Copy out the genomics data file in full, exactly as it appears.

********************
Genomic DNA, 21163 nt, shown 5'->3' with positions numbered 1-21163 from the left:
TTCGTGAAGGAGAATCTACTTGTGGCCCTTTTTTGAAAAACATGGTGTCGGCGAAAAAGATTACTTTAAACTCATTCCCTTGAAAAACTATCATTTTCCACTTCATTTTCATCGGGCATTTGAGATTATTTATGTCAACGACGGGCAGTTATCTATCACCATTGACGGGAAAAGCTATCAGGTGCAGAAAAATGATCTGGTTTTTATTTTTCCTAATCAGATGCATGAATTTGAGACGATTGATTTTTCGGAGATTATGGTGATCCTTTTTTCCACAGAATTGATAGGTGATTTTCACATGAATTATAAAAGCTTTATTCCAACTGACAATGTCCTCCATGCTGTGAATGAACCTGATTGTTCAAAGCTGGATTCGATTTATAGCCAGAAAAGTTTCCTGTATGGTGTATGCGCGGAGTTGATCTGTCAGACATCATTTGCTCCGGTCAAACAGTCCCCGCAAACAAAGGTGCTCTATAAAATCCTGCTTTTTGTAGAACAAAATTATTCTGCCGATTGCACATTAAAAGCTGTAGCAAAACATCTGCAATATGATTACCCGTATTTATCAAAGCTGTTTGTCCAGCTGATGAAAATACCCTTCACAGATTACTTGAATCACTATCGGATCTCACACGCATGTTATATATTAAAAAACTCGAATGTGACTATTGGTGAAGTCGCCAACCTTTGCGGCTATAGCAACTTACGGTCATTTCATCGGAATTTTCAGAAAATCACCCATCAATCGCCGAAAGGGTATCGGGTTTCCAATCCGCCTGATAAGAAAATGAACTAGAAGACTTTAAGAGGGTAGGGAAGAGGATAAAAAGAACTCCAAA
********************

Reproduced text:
Genomic DNA, 21163 nt, shown 5'->3' with positions numbered 1-21163 from the left:
TTCGTGAAGGAGAATCTACTTGTGGCCCTTTTTTGAAAAACATGGTGTCGGCGAAAAAGATTACTTTAAACTCATTCCCTTGAAAAACTATCATTTTCCACTTCATTTTCATCGGGCATTTGAGATTATTTATGTCAACGACGGGCAGTTATCTATCACCATTGACGGGAAAAGCTATCAGGTGCAGAAAAATGATCTGGTTTTTATTTTTCCTAATCAGATGCATGAATTTGAGACGATTGATTTTTCGGAGATTATGGTGATCCTTTTTTCCACAGAATTGATAGGTGATTTTCACATGAATTATAAAAGCTTTATTCCAACTGACAATGTCCTCCATGCTGTGAATGAACCTGATTGTTCAAAGCTGGATTCGATTTATAGCCAGAAAAGTTTCCTGTATGGTGTATGCGCGGAGTTGATCTGTCAGACATCATTTGCTCCGGTCAAACAGTCCCCGCAAACAAAGGTGCTCTATAAAATCCTGCTTTTTGTAGAACAAAATTATTCTGCCGATTGCACATTAAAAGCTGTAGCAAAACATCTGCAATATGATTACCCGTATTTATCAAAGCTGTTTGTCCAGCTGATGAAAATACCCTTCACAGATTACTTGAATCACTATCGGATCTCACACGCATGTTATATATTAAAAAACTCGAATGTGACTATTGGTGAAGTCGCCAACCTTTGCGGCTATAGCAACTTACGGTCATTTCATCGGAATTTTCAGAAAATCACCCATCAATCGCCGAAAGGGTATCGGGTTTCCAATCCGCCTGATAAGAAAATGAACTAGAAGACTTTAAGAGGGTAGGGAAGAGGATAAAAAGAACTCCAAA